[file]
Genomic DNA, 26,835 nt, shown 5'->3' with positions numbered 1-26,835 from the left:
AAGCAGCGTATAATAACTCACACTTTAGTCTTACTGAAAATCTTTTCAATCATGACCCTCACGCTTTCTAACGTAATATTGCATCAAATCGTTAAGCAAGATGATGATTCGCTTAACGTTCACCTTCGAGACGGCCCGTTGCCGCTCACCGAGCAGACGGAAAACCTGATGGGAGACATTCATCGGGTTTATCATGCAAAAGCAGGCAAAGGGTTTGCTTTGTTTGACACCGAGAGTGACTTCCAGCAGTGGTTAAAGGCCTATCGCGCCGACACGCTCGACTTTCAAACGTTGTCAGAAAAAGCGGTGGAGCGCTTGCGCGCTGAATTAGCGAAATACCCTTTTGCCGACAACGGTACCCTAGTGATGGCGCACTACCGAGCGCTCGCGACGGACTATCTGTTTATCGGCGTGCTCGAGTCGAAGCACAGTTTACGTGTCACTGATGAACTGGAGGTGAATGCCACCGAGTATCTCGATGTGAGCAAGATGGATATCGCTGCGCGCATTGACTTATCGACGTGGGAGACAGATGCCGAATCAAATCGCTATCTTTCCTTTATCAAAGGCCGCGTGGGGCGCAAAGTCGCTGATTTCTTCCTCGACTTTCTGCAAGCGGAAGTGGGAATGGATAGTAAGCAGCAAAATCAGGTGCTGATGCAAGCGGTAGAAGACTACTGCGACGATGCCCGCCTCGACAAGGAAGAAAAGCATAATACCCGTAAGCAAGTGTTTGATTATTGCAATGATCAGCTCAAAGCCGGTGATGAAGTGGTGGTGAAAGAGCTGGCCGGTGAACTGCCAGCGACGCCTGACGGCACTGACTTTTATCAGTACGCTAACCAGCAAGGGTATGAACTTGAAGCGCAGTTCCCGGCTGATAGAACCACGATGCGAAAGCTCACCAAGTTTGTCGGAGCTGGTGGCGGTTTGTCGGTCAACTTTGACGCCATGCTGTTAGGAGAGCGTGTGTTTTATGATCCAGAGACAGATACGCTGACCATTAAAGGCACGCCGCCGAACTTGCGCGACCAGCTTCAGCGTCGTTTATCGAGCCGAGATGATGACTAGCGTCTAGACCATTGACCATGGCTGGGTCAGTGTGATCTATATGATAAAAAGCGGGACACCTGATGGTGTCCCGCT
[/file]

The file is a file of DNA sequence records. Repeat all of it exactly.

Genomic DNA, 26,835 nt, shown 5'->3' with positions numbered 1-26,835 from the left:
AAGCAGCGTATAATAACTCACACTTTAGTCTTACTGAAAATCTTTTCAATCATGACCCTCACGCTTTCTAACGTAATATTGCATCAAATCGTTAAGCAAGATGATGATTCGCTTAACGTTCACCTTCGAGACGGCCCGTTGCCGCTCACCGAGCAGACGGAAAACCTGATGGGAGACATTCATCGGGTTTATCATGCAAAAGCAGGCAAAGGGTTTGCTTTGTTTGACACCGAGAGTGACTTCCAGCAGTGGTTAAAGGCCTATCGCGCCGACACGCTCGACTTTCAAACGTTGTCAGAAAAAGCGGTGGAGCGCTTGCGCGCTGAATTAGCGAAATACCCTTTTGCCGACAACGGTACCCTAGTGATGGCGCACTACCGAGCGCTCGCGACGGACTATCTGTTTATCGGCGTGCTCGAGTCGAAGCACAGTTTACGTGTCACTGATGAACTGGAGGTGAATGCCACCGAGTATCTCGATGTGAGCAAGATGGATATCGCTGCGCGCATTGACTTATCGACGTGGGAGACAGATGCCGAATCAAATCGCTATCTTTCCTTTATCAAAGGCCGCGTGGGGCGCAAAGTCGCTGATTTCTTCCTCGACTTTCTGCAAGCGGAAGTGGGAATGGATAGTAAGCAGCAAAATCAGGTGCTGATGCAAGCGGTAGAAGACTACTGCGACGATGCCCGCCTCGACAAGGAAGAAAAGCATAATACCCGTAAGCAAGTGTTTGATTATTGCAATGATCAGCTCAAAGCCGGTGATGAAGTGGTGGTGAAAGAGCTGGCCGGTGAACTGCCAGCGACGCCTGACGGCACTGACTTTTATCAGTACGCTAACCAGCAAGGGTATGAACTTGAAGCGCAGTTCCCGGCTGATAGAACCACGATGCGAAAGCTCACCAAGTTTGTCGGAGCTGGTGGCGGTTTGTCGGTCAACTTTGACGCCATGCTGTTAGGAGAGCGTGTGTTTTATGATCCAGAGACAGATACGCTGACCATTAAAGGCACGCCGCCGAACTTGCGCGACCAGCTTCAGCGTCGTTTATCGAGCCGAGATGATGACTAGCGTCTAGACCATTGACCATGGCTGGGTCAGTGTGATCTATATGATAAAAAGCGGGACACCTGATGGTGTCCCGCT